How to Average Down Stocks

Averaging down on a bad stock can end up costing you more money.

Averaging down on a bad stock can end up costing you more money.

If you are new to investing in stocks, it may seem like every stock goes down right after you purchase it. This can lead to short-term frustration, but you be able to use that decline to your advantage. If you buy more shares of a stock after the price falls, your total average cost for that stock will go down in a process known as "averaging down." Essentially, it means the stock doesn't have to go back up as far for you to make money.

Record the original purchase price for your stock. You can only average down on your stock if the price falls.

Read the press releases a company puts out to help determine what made the stock go down. Listen to financial news programs on television for additional information and discuss it with your broker. If a stock falls in price due to problems with management or the failure of a product, averaging down may only compound your problem. If the stock went down along with the stock market as a whole, the problem may just be the daily volatility of the stock market. If the company is still making sales and growing its profits, those are solid fundamentals. In that case, averaging down may be a good strategy for you.

Buy more of the same stock when the price goes down. Typically, averaging down on a stock involves buying the same amount you originally purchased. For example, if you bought 100 shares of stock XYZ at $50 per share, you would buy an additional 100 shares at a lower price, such as $40 per share. Your average cost in this situation is $45 per share. However, as long as you buy some amount of the same stock at a lower price, your average cost will drop.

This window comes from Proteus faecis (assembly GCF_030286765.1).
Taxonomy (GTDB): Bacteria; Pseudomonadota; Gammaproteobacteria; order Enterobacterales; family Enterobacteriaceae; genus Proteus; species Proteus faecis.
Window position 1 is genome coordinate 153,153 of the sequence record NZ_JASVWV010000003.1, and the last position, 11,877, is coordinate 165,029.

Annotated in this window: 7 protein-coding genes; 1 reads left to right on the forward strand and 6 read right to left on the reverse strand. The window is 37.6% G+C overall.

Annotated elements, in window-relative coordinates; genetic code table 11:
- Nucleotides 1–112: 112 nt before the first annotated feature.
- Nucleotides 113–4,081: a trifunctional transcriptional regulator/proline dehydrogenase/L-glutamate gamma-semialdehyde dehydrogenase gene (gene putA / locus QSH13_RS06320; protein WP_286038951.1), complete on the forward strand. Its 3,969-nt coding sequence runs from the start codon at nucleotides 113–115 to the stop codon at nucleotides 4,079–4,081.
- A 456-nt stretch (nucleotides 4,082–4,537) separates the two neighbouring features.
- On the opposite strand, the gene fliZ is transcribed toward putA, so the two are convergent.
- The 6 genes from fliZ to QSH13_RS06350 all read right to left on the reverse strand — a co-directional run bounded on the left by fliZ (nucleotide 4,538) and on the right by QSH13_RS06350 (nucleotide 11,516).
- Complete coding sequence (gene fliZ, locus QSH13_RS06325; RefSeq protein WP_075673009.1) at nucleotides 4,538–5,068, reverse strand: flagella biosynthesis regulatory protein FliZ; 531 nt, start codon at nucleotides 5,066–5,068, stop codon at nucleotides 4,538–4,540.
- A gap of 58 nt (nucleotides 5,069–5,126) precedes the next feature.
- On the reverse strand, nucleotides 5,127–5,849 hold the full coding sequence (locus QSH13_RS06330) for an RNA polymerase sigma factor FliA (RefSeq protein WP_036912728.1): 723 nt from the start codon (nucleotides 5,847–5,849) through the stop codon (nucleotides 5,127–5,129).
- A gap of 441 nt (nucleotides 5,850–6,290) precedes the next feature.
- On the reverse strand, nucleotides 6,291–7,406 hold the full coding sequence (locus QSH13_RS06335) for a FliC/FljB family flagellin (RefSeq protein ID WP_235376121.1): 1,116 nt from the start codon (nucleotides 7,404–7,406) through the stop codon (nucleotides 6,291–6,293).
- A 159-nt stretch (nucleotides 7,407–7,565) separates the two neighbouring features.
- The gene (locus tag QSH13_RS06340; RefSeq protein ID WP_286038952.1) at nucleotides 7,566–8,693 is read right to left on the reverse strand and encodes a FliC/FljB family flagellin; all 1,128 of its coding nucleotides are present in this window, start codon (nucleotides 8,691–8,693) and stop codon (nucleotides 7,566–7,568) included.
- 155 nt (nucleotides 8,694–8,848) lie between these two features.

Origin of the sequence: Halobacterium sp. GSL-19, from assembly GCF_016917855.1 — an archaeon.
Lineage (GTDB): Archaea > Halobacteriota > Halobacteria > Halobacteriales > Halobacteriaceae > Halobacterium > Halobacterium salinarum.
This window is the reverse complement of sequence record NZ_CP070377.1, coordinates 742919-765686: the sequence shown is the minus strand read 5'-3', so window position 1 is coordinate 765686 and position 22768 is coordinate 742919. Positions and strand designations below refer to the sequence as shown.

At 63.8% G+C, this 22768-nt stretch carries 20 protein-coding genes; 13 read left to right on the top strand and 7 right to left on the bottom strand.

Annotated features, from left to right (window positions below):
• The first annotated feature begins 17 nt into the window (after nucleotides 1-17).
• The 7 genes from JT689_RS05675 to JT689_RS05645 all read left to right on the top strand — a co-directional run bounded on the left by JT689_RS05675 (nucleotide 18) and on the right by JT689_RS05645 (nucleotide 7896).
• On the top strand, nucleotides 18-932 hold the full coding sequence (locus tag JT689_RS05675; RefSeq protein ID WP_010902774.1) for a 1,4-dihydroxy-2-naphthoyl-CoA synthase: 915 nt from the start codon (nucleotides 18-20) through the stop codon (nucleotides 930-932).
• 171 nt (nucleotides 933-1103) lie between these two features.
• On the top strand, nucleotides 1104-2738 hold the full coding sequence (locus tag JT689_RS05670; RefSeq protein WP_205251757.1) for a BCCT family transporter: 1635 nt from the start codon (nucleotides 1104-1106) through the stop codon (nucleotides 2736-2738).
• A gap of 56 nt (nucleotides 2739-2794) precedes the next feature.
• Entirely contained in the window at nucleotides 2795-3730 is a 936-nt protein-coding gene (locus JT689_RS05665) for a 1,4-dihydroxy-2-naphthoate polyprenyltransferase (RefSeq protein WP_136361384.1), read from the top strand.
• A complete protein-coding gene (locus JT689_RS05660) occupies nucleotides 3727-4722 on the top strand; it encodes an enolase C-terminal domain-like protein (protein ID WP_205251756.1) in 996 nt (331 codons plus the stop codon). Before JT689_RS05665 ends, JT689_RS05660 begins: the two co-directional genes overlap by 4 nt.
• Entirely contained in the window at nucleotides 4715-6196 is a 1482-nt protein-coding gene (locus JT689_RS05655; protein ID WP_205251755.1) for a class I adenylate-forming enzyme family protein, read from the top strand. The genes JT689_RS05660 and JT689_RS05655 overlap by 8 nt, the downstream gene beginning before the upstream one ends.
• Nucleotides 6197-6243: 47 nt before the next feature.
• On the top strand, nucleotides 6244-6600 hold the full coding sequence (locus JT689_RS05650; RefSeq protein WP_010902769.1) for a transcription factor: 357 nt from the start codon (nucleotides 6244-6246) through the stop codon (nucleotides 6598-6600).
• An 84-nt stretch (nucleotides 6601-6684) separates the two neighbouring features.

Track all purchases and sales for tax purposes. When you sell your stock, you must list each purchase you made and the price you received on your taxes. Although you effectively lowered your average stock price, the Internal Revenue Service does not recognize "averaging down." When you sell the stock, you will show a separate gain or loss for each individual purchase you made. For example, if you bought the same amount of a stock twice, at $50 and $38, and sold all of it at $45, you will show a loss of $5 per share on the first lot, and a gain of $7 per share on the second lot. From a purely financial perspective, averaging down has transformed your $5 per share loss to a net gain of $2 per share.


  • While averaging down can be a successful strategy if a stock rebounds, you could lose twice as much money if the stock never turns around. Many advisers caution against averaging down unless prospects for a stock rebound are high, and the reason for the original decline was irrational.

About the Author

After receiving a Bachelor of Arts in English from UCLA, John Csiszar earned a Certified Financial Planner designation and served 18 years as an investment adviser. Csiszar has served as a technical writer for various financial firms and has extensive experience writing for online publications.

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